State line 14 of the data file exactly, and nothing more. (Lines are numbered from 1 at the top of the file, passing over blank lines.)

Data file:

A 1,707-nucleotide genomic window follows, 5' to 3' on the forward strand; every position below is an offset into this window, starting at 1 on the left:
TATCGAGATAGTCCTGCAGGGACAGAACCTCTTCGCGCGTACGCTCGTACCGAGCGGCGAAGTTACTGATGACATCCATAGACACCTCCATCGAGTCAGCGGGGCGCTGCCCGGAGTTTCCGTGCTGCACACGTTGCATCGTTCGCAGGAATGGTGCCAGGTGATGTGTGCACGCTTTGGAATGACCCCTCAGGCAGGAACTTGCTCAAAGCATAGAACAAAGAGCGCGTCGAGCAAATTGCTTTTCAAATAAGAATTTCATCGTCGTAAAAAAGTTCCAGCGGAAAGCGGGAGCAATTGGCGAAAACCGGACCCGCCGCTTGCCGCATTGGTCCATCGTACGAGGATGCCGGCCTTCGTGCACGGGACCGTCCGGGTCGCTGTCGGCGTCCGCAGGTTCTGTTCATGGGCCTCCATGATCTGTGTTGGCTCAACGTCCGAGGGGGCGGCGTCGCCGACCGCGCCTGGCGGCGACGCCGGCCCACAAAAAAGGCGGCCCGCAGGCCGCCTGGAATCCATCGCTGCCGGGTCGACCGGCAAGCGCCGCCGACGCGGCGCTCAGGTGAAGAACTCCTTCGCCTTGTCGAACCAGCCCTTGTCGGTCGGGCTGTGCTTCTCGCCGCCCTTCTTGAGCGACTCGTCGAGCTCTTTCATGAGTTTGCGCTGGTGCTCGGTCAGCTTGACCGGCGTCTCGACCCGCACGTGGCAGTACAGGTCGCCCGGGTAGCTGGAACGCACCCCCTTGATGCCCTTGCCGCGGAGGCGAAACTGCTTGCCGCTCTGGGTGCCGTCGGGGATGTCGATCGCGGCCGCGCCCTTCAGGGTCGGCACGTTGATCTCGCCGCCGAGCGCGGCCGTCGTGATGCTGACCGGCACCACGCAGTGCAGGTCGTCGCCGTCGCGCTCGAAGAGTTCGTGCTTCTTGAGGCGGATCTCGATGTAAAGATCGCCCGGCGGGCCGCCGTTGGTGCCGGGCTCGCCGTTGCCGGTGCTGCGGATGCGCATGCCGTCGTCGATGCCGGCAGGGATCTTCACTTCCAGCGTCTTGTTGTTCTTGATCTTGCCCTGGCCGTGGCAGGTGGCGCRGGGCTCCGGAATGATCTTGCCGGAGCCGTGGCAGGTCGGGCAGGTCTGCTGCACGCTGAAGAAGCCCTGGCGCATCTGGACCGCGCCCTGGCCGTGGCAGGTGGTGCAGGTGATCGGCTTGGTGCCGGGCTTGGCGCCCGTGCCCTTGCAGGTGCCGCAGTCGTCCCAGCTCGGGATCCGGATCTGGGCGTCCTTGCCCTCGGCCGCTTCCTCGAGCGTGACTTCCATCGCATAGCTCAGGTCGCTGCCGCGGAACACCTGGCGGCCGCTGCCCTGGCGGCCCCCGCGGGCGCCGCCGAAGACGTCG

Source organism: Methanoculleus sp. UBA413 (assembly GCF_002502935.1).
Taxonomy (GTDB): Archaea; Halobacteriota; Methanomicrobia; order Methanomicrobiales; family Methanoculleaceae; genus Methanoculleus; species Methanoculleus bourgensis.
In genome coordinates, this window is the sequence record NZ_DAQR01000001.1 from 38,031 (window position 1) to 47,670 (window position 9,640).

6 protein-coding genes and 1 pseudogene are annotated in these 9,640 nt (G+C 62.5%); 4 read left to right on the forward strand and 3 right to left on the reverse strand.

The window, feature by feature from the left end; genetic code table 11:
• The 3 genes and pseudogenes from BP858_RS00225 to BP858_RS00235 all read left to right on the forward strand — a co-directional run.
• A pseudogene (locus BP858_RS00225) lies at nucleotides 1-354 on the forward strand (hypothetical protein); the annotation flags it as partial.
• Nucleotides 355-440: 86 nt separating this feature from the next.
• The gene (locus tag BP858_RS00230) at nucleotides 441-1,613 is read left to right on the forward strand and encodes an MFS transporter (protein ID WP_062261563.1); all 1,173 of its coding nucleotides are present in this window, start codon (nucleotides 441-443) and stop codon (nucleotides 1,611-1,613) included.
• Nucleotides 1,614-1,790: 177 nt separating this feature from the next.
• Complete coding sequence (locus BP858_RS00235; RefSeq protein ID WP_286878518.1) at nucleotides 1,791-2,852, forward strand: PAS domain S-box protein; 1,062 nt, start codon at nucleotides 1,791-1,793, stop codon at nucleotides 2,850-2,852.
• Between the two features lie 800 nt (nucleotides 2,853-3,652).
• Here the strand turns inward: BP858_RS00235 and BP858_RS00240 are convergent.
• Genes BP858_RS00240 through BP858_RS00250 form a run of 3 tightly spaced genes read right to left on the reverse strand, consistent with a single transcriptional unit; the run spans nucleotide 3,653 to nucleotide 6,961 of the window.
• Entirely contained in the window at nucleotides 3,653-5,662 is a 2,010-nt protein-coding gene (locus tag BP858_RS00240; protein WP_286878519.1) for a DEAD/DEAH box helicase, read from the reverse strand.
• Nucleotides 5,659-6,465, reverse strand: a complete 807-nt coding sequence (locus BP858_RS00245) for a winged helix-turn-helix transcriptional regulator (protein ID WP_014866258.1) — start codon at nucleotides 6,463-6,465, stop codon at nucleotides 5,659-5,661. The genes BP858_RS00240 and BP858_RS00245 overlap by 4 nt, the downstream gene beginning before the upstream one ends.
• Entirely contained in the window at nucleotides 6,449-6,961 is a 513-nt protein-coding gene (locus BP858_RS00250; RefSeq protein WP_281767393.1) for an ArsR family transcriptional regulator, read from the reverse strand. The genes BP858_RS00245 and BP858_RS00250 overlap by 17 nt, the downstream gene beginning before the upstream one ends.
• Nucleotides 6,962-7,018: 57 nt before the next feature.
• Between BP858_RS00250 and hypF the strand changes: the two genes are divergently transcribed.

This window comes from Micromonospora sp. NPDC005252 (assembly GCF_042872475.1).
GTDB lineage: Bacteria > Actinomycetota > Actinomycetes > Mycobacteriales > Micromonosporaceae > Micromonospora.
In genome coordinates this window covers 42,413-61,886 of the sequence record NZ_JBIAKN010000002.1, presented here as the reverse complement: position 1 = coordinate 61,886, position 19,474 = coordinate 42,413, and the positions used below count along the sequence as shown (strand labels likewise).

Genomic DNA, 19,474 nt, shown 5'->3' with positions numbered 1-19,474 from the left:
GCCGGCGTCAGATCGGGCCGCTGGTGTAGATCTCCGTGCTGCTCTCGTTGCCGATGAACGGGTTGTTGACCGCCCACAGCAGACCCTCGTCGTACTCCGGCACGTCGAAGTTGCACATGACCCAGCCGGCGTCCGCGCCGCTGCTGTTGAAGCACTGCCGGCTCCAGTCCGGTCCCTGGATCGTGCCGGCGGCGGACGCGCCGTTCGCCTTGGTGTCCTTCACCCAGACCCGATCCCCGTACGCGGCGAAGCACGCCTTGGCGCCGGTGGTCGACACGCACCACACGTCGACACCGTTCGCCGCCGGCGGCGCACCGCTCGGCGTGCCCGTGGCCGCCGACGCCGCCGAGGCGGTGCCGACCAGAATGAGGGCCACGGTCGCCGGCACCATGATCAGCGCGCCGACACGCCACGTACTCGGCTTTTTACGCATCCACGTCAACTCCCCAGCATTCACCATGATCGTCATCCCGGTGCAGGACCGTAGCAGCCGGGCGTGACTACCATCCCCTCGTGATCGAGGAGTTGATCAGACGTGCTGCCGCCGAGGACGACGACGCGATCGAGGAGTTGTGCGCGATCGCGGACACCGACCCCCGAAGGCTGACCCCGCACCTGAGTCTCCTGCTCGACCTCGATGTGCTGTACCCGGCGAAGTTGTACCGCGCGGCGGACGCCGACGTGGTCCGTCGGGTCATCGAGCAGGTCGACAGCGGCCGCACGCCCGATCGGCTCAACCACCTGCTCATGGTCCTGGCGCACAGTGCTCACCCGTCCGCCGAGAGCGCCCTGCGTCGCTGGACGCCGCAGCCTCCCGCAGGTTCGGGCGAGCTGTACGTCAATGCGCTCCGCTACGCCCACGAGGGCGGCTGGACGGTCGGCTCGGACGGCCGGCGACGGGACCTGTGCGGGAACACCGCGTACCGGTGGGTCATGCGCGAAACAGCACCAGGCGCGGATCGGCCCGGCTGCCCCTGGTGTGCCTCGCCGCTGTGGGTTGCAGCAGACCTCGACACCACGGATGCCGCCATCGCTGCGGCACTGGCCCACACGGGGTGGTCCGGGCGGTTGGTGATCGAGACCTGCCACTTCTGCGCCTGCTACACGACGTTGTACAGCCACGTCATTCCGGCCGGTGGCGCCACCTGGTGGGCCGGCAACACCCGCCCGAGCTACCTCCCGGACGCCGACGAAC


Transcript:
• Between the two features lie 800 nt (nucleotides 2,853-3,652).